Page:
In addition, we host several smaller member communities and agile events that allow you to network with like-minded people in similar career paths. Connect with us to learn more!
Use Failure as a Catalyst for Learning
Agile is all about learning and improving. The Agile mindset and Agile Values encourage you to try new things, share ideas with your team members, ask for help when needed and embrace failure as a step along the way of growth.
We hate having to fail just like everyone else does but it's important that we learn from our mistakes so they don't happen again. The Agile And Scrum Methodology provides a framework for continuous improvement and we think it helps people to "fail fast", that is, if you're going to fail, then it's better the failure is small and easy to learn from.
Being proactive is an important part of the Agile mindset. The Agile Manifesto encourages us to value responding to changes over following a static plan, not only because it allows us to be more flexible but also because it helps improve communication within an agile team. Agile thrives on collaboration and feedback from both your peers as well as those who you work with outside of the Agile community.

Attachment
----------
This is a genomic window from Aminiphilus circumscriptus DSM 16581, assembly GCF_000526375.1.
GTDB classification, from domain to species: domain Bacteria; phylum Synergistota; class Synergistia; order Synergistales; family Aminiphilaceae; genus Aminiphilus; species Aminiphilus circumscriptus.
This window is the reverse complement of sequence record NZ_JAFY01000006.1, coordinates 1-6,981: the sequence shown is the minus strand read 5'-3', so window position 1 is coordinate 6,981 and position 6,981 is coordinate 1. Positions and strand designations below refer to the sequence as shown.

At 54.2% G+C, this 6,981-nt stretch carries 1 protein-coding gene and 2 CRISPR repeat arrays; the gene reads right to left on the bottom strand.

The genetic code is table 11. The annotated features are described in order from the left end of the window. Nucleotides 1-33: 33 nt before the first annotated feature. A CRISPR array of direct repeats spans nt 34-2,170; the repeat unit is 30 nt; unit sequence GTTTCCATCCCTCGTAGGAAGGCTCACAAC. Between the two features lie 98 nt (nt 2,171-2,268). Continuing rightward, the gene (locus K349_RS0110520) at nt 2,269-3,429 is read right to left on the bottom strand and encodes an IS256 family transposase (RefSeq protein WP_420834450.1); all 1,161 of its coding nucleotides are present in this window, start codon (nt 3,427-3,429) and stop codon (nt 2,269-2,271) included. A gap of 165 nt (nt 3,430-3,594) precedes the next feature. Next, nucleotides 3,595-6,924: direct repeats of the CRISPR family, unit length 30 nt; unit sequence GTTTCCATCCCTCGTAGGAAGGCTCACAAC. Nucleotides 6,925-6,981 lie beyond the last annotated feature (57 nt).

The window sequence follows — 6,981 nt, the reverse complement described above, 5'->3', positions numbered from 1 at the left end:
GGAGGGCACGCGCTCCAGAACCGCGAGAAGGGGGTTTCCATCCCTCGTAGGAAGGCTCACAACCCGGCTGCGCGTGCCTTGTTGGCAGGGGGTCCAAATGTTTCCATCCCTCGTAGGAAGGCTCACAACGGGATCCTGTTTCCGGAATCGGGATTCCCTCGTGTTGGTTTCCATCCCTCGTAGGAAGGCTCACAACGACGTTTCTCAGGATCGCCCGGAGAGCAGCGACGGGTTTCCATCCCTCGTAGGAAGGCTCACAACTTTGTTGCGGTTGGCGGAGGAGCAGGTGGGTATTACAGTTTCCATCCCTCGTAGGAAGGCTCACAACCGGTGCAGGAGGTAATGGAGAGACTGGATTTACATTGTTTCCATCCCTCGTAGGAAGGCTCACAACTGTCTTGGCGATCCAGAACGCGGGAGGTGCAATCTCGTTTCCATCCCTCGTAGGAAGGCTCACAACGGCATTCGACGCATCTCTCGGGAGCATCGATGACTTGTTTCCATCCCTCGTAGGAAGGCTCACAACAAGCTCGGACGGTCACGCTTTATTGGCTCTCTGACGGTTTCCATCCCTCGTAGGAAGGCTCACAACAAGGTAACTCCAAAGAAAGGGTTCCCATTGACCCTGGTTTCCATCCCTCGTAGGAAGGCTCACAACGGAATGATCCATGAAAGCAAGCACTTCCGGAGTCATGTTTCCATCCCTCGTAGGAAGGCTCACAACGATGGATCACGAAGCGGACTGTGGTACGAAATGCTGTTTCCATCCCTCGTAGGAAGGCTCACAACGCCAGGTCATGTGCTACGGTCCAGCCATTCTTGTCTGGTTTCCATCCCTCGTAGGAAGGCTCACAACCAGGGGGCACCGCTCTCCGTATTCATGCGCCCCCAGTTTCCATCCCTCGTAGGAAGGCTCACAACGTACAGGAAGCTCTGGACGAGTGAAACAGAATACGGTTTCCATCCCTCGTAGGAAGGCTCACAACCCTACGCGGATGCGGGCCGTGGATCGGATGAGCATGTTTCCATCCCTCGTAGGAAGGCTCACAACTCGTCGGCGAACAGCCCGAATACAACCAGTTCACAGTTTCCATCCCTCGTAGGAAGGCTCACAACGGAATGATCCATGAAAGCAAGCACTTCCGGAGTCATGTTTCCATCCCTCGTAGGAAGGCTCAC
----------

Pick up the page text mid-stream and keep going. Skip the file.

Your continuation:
Get your hands dirty
One of our favorite sayings at Agile Meridian is "If you're embarrassed by what you build, then you waited too long before sharing". Agile is all about constant improvement and sharing your ideas, thoughts, and experiences and is one of the best ways to learn. Agile encourages you to put yourself out there by speaking at conferences or events as well as blogging on sites like this one!
Don't give up
It takes time to master Agile so don't be discouraged if your first Agile project isn't a complete success. In many cases, Agile is implemented on existing projects that have been ongoing for years and Agile is just one of the ways to improve the process which means you will likely need to start small. Don't lose sight of why we're doing Agile in the first place. Agile ways of working allow us to get closer to our customers, increasing our chance for success because it helps us improve the quality of our products and services while helping us to respond to change. Agile is not a silver bullet, but when implemented properly, it can have a significant impact on an organization. It's important to remember this as you work through your first Agile project and beyond.
Transparency is key
One of the Agile and Scrum values is transparency which is essential for effective communication. In order for agile teams to be successful, they need to be able to share information freely with one another. This includes everything from what you're working on and how it's going, to any blockers or impediments that you're experiencing.
Agile is not a quick fix, it's a journey. It takes time to learn and implement Agile properly so be patient with yourself and your team. There are no silver bullets in Agile, but there are many ways to improve over time by embracing the Agile mindset.